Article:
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    Quote Originally Posted by hannah40 View Post
    Dywyddyr - This reminds me of you in a joking way.

    Victor Meldrew - "I don't believe its" - YouTube
    To be honest, I saw him in my minds eye, with a hump on his back and a beer in his hand.
    I cannot tell you why, we have to make it up as we go along.
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  34. #134  
    Forum Radioactive Isotope zinjanthropos's Avatar
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    Death can also mean sustenance as outlined in this heartwarming story. Seems that hunger can be sated if you have the proper tools and know where to dig. Plus it's savings on the grocery bill and you don't even need coupons.
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    All that belongs to human understanding, in this deep ignorance and obscurity, is to be skeptical, or at least cautious; and not to admit of any hypothesis, whatsoever; much less, of any which is supported by no appearance of probability...Hume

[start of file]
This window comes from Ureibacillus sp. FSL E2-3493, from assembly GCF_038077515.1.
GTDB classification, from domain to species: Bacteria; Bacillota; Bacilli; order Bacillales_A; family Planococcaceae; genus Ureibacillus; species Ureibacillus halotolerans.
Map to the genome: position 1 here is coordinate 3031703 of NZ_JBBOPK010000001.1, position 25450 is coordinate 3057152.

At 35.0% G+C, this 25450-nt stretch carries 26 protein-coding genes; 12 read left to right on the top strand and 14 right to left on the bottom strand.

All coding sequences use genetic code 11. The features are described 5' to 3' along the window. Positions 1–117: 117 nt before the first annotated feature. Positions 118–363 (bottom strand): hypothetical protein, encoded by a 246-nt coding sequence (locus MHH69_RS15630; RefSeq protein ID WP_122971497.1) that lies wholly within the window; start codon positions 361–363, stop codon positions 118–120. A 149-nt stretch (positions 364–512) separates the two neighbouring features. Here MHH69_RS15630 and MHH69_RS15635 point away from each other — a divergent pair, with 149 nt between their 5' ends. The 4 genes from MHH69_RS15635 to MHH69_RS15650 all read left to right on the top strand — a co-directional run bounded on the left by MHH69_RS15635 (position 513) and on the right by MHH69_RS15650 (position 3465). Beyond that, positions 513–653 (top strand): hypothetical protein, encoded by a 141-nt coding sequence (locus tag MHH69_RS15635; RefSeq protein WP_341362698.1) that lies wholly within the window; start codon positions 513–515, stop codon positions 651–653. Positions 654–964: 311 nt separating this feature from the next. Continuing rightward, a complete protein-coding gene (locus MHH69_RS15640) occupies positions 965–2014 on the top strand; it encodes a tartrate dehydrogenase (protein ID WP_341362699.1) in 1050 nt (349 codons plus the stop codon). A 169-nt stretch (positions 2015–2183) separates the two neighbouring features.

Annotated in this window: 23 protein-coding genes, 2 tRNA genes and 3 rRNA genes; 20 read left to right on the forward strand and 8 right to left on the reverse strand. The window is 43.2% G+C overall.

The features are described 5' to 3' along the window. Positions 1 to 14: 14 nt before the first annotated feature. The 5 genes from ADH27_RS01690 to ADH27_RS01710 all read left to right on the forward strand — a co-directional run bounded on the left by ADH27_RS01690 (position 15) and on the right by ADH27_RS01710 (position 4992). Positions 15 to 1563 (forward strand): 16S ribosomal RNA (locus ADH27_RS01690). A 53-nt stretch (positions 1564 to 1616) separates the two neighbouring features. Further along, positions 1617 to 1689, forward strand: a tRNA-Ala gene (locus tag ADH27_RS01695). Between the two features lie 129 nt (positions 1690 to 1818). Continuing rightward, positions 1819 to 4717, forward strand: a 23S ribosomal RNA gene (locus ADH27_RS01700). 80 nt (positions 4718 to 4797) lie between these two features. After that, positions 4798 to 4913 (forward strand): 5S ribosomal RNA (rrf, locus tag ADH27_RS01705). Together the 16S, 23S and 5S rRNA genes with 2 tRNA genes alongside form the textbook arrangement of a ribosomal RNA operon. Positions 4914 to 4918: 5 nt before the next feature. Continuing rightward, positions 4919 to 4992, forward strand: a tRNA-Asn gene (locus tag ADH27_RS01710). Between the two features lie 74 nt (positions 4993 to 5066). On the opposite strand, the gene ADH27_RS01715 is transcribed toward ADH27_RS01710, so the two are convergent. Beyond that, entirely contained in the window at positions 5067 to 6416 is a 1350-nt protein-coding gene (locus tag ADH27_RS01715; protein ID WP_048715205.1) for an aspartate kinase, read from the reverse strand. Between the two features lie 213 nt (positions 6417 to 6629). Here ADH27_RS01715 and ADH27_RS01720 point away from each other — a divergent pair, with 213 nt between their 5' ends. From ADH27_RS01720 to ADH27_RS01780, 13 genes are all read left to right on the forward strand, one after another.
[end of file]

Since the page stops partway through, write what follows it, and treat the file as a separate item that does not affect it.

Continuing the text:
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    Quote Originally Posted by zinjanthropos View Post
    Death can also mean sustenance as outlined in this heartwarming story. Seems that hunger can be sated if you have the proper tools and know where to dig. Plus it's savings on the grocery bill and you don't even need coupons.
    Zin, it really depends on how one wants to see what they want to see. The most and least I can do, is make what I can, out of what I can, and enjoy it.
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  36. #136  
    Forum Radioactive Isotope zinjanthropos's Avatar
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    Quote Originally Posted by Stargate View Post
    Quote Originally Posted by zinjanthropos View Post
    Death can also mean sustenance as outlined in this heartwarming story. Seems that hunger can be sated if you have the proper tools and know where to dig. Plus it's savings on the grocery bill and you don't even need coupons.
    Zin, it really depends on how one wants to see what they want to see. The most and least I can do, is make what I can, out of what I can, and enjoy it.
    Seems that in Pakistan at least, death has its rewards at the dinner table. "Soylent Green is people"

    When you think about it, death is necessary for survival. What you eat is usually dead or dies in the process. Except for the Bedouins who survive life in the desert because of the 'sand which is' there.